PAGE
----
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No more passing the trash in schools and churches

There is a term that is sometimes used in connection with allegations of child sex abuse. That term is "passing the trash." When a teacher (or other school employee) is accused of abusing children, they should be turned over to police and publicly fired. Too often, however, the employer allows that employee to quietly resign and look for work elsewhere. The employer may even provide a recommendation, omitting any mention of sexual abuse allegations.

Employers (and others) who do this are "passing the trash." They care more about protecting themselves and the reputation or their organization than they do about protecting children. Most sex abusers who are relocated instead of punished will go on to abuse other victims. Pennsylvania enacted a passing-the-trash law in late 2014 to prevent this from happening in schools.

Unfortunately, this practice is also common in other organizations that allow abusers access to children. Perhaps the most blatant example is the Catholic Church, which has a lengthy history of quietly settling abuse allegations with victims, then moving the priests to other parishes or even to other states. When the truth finally comes to light in these cases, it is plain to see that abusive priests have committed acts of sexual abuse nearly everywhere they have been assigned.

Thankfully, news reporters and victim advocacy groups are making it harder for the Catholic Church to pass the trash quietly. One recent move has gained national attention and outrage.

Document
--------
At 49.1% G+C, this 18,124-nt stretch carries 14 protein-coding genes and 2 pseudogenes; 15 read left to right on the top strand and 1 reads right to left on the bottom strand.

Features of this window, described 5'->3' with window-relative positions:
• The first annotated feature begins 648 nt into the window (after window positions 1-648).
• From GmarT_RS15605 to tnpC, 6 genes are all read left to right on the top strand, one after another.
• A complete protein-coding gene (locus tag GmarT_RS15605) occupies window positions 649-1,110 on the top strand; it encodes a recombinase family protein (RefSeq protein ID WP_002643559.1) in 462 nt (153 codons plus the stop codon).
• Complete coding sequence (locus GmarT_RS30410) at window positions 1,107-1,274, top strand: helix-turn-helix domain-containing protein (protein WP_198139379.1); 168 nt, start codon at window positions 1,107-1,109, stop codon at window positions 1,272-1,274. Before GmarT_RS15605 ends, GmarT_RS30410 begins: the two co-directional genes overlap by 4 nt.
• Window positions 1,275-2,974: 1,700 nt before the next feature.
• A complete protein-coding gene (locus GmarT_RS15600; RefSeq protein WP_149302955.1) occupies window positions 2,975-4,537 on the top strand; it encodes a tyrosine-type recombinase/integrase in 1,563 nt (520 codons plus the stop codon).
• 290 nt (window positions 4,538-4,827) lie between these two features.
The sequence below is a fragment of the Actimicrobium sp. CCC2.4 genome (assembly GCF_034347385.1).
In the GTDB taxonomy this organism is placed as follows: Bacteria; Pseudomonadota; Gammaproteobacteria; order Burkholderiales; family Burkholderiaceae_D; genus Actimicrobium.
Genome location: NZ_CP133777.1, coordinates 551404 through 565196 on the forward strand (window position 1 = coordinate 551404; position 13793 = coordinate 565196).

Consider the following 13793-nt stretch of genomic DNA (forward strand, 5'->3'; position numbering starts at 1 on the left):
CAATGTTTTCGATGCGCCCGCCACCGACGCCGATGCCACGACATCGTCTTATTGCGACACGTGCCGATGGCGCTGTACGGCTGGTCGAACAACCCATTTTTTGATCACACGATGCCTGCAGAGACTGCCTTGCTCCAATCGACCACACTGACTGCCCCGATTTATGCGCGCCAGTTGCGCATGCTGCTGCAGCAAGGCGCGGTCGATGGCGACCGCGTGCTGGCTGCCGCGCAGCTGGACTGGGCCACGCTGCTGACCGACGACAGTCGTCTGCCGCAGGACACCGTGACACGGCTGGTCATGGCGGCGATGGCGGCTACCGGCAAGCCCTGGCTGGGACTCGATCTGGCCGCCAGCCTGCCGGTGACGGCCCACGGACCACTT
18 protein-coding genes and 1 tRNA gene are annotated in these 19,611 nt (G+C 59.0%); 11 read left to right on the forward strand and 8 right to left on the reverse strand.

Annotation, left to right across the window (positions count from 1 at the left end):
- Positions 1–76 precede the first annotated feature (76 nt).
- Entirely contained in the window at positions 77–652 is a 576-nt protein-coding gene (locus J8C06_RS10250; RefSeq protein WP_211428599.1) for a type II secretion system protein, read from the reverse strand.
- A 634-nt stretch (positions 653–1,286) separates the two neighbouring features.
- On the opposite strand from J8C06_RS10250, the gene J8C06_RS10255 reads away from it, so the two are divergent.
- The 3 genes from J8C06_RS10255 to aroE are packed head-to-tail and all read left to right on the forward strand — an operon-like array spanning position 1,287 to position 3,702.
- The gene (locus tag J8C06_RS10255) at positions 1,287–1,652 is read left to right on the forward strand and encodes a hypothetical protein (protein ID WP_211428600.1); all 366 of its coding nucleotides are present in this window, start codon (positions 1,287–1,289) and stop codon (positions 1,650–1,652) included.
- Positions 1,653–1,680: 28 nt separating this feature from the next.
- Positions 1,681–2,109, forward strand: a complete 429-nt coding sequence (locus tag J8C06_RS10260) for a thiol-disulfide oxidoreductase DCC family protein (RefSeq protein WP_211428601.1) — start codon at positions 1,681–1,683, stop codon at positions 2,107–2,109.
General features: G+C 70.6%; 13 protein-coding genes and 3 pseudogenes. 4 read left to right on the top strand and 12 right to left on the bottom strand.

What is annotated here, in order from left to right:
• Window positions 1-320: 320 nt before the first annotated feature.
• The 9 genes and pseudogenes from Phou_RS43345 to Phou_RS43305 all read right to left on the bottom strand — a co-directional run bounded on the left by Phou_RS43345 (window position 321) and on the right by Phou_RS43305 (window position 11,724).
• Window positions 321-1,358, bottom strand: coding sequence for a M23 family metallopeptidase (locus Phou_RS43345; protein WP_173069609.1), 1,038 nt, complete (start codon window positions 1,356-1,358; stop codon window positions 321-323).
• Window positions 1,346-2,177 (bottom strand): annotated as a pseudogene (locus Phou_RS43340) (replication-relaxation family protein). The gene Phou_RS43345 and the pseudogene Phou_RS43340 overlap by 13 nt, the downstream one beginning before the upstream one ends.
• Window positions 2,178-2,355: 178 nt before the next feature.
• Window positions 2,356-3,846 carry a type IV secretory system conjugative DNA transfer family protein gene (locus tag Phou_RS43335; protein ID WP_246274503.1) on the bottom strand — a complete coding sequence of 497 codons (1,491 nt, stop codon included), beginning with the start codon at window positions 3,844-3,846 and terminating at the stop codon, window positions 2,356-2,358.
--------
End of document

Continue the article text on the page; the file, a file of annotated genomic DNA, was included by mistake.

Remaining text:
In June 2015, John Nienstedt resigned after serving as the Archbishop of St. Paul and Minneapolis for about seven years. The archdiocese has been mired in sexual abuse allegations and lawsuits, and there is considerable evidence to suggest that Nienstedt was aware of these acts of abuse and helped cover them up. Yet when he resigned, Nienstedt made sure to note that he was leaving "with a clear conscience."

Recently, a priest in Battle Creek, Michigan, made a nonchalant announcement in a church bulletin. Citing personal health concerns, the priest mentioned that he would be bringing in an occasional substitute to fill in for him. The fill-in priest would be "retired" Archbishop John Nienstedt.

There's a good possibility that the two men expected to make this move quietly and without controversy. Thankfully, that was not allowed to happen. The parishioners in Battle Creek are now making their outrage known.

Passing the trash is a practice that can no longer be allowed to continue if the Catholic Church wants to regain trust and credibility. Hopefully, this incident will serve as a wake-up call to church officials.

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